One of the newest and fastest growing social media platforms is Snapchat. The self-destructing messaging app reaches 41 percent of all 18 to 34 year-olds in the United States, EVERY DAY. Accessed only on mobile devices, users share photos and videos with overlaid text and graphics to a list of recipients of their choosing.
I’ve been having a lot of fun designing my own “geofilters” lately. When you take a photo or video within the app, swiping left or right will reveal a number of location-specific graphic filters to include. The geofilters are user-submitted, and available only inside of a given geofence drawn around cities, neighborhoods or even venues. So you’ll always see a unique set of filters available based on where your phone’s GPS registers you.
There are two basic types of Snapchat geofilter. They function in the same way, but their subject matter and setup will vary.
Snapchat encourages graphic designers to submit filter designs for community-based locations. These filters are free, but can’t be used promotionally in any way. They’re most suitable for cities, landmarks, schools and public spaces. No brand logos are allowed — unless the filter is for a university. Snapchat is very friendly toward higher education institutions.
They’re very picky in the community geofilters they activate. Of the more than 30 I’ve submitted, only five have been accepted. (More advice on that down below.)
This type of filter can be used to promote a business, but it will cost you. Think of them as small, short-term ads. The basic filter starts at just $5, and the cost increases with the area and time the geofilter will be available in. The example below cost $150 to activate over an entire hotel for two and a half days during a convention I helped organize. Brand logos and trademarks are allowed. And you’ll get the added benefit of analytics on how many times the filter has been used and seen.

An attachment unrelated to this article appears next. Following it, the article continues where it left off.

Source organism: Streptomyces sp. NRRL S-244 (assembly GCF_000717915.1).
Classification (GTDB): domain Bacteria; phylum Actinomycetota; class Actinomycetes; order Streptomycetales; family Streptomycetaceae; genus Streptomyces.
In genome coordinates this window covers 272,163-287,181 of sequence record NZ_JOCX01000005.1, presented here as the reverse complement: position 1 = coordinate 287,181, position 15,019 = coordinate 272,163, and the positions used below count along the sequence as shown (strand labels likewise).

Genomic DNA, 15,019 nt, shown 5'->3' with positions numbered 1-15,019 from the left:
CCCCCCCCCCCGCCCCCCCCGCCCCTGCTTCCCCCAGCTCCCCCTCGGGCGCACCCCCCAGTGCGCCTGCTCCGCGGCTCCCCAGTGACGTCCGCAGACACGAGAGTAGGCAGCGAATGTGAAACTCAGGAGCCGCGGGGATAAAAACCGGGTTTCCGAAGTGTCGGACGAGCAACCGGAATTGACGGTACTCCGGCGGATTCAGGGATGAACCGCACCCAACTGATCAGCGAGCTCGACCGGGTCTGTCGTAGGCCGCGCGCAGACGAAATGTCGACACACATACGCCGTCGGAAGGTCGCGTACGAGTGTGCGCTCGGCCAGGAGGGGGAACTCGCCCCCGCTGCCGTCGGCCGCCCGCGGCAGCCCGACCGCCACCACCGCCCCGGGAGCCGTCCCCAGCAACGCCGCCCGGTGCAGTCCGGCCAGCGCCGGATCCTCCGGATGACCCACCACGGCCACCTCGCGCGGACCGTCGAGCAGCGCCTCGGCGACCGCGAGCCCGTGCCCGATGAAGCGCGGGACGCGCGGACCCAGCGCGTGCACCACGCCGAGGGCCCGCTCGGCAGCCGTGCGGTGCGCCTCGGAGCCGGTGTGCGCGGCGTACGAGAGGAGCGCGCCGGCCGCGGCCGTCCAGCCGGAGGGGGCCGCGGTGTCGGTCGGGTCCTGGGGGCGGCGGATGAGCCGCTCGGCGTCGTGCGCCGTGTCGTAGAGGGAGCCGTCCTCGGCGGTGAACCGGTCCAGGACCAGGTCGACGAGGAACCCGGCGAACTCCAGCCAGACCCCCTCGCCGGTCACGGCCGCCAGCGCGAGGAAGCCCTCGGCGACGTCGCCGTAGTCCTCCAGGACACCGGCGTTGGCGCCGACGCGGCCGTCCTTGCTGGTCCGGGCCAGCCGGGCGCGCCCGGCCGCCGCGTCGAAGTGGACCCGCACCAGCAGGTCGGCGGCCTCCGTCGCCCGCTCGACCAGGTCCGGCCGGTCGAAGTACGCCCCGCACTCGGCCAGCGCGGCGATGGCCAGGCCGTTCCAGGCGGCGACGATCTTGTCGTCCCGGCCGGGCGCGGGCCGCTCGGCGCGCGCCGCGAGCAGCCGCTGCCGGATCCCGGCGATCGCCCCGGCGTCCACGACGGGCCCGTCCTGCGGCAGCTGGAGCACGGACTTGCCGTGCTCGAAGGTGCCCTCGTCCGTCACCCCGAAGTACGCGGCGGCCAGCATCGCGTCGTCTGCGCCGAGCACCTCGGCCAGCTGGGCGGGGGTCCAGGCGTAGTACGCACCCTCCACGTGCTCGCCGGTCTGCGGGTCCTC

The basic requirements for both types of filter are the same with a few exceptions.
- PNG-24 file with transparent background
- 1080 pixels x 1920 pixels dimensions
- File size under 300 KB
- 100% original graphics
- Make it visually compelling
- Don’t cover too much of the screen
- Must be appropriate for users as young as 13 (no cigarettes, alcohol, sex, etc.)
- NO logos or trademarks (unless you work for a college/university or are paying for an on-demand filter.)
DESIGNING THE FILTER
Designing your Snapchat filter could prove challenging for those without graphic design experience. Just remember that any transparency, gradient or hole in your artwork can be seen through and the user’s photo or video will appear beneath.
It’s best to use popular design software such as Adobe Illustrator or Photoshop for the highest level of customization with you filter. Just remember to export your final artwork with transparency turned on. If you don’t, the area of your filter where the photo should appear will be a solid white box.
If you don’t have access to or know how to use design software, Snapchat offers a number of templates for designing filters right on its site. This works in a pinch, but the final geofilter won’t look as unique.
SUBMITTING THE FILTER
Once the artwork for your filter is complete, you’ll need to upload and submit it. The process is similar for both types. Type in an address and allow Snapchat to pull up the location through Google Maps. Then you’ll draw the geofence where you’d like the filter to appear.
If you’re submitting a community filter, be descriptive in your description and provide rationale for why the filter should be activated and who will use it. If you work with a college or university, tell them that so they’ll know you’re authorized to use it’s trademarks and logos. Review and activation usually takes about four days. Don’t be discouraged if your design is rejected. Make the necessary adjustments and try again.
If submitting an on-demand filter, have a credit card handy and be ready to pay for the filter. Review and approval usually takes only a few hours.
P.S. “LENSES” ARE NOT FILTERS
Snapchat has another feature called “lenses” that places masks, makeup and other effects on your face. I see a lot of people referring to these as filters also, and have been asked if I can design them. Just know these are not the same as your ordinary geofilter. They are available as a sponsored ad product, but they’re much more complicated and expensive to develop.
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